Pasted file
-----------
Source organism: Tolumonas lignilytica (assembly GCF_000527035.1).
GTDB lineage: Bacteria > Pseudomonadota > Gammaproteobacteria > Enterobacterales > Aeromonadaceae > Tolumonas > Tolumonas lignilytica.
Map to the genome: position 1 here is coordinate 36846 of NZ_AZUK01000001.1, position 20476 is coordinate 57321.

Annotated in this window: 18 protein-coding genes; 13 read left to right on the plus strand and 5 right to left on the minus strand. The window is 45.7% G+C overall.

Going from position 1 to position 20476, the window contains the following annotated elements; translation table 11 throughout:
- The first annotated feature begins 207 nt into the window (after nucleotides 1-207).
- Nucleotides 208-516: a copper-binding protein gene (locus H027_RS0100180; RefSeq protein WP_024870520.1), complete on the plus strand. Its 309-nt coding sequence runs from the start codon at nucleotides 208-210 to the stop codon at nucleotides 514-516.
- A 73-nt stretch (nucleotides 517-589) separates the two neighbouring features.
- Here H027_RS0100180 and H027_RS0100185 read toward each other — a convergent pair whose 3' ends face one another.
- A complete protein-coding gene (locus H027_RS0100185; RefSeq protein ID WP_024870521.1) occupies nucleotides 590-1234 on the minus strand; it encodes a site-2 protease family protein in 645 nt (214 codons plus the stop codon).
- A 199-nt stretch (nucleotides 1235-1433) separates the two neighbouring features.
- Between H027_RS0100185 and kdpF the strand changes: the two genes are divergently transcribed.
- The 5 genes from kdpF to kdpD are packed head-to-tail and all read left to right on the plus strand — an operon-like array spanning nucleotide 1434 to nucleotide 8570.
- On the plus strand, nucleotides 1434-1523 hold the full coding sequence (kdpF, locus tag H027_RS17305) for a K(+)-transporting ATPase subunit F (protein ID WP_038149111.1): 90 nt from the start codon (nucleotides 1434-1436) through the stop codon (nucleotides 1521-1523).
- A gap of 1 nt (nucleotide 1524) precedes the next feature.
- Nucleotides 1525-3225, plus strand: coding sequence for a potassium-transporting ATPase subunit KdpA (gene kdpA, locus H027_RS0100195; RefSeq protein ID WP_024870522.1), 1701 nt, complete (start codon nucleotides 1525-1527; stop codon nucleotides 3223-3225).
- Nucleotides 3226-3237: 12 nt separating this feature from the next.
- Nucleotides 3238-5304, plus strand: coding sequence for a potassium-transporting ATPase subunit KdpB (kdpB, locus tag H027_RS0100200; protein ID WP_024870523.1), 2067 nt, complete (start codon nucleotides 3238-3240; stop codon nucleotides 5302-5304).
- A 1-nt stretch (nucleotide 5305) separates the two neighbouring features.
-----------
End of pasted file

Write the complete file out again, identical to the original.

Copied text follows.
Source organism: Tolumonas lignilytica (assembly GCF_000527035.1).
GTDB lineage: Bacteria > Pseudomonadota > Gammaproteobacteria > Enterobacterales > Aeromonadaceae > Tolumonas > Tolumonas lignilytica.
Map to the genome: position 1 here is coordinate 36846 of NZ_AZUK01000001.1, position 20476 is coordinate 57321.

Annotated in this window: 18 protein-coding genes; 13 read left to right on the plus strand and 5 right to left on the minus strand. The window is 45.7% G+C overall.

Going from position 1 to position 20476, the window contains the following annotated elements; translation table 11 throughout:
- The first annotated feature begins 207 nt into the window (after nucleotides 1-207).
- Nucleotides 208-516: a copper-binding protein gene (locus H027_RS0100180; RefSeq protein WP_024870520.1), complete on the plus strand. Its 309-nt coding sequence runs from the start codon at nucleotides 208-210 to the stop codon at nucleotides 514-516.
- A 73-nt stretch (nucleotides 517-589) separates the two neighbouring features.
- Here H027_RS0100180 and H027_RS0100185 read toward each other — a convergent pair whose 3' ends face one another.
- A complete protein-coding gene (locus H027_RS0100185; RefSeq protein ID WP_024870521.1) occupies nucleotides 590-1234 on the minus strand; it encodes a site-2 protease family protein in 645 nt (214 codons plus the stop codon).
- A 199-nt stretch (nucleotides 1235-1433) separates the two neighbouring features.
- Between H027_RS0100185 and kdpF the strand changes: the two genes are divergently transcribed.
- The 5 genes from kdpF to kdpD are packed head-to-tail and all read left to right on the plus strand — an operon-like array spanning nucleotide 1434 to nucleotide 8570.
- On the plus strand, nucleotides 1434-1523 hold the full coding sequence (kdpF, locus tag H027_RS17305) for a K(+)-transporting ATPase subunit F (protein ID WP_038149111.1): 90 nt from the start codon (nucleotides 1434-1436) through the stop codon (nucleotides 1521-1523).
- A gap of 1 nt (nucleotide 1524) precedes the next feature.
- Nucleotides 1525-3225, plus strand: coding sequence for a potassium-transporting ATPase subunit KdpA (gene kdpA, locus H027_RS0100195; RefSeq protein ID WP_024870522.1), 1701 nt, complete (start codon nucleotides 1525-1527; stop codon nucleotides 3223-3225).
- Nucleotides 3226-3237: 12 nt separating this feature from the next.
- Nucleotides 3238-5304, plus strand: coding sequence for a potassium-transporting ATPase subunit KdpB (kdpB, locus tag H027_RS0100200; protein ID WP_024870523.1), 2067 nt, complete (start codon nucleotides 3238-3240; stop codon nucleotides 5302-5304).
- A 1-nt stretch (nucleotide 5305) separates the two neighbouring features.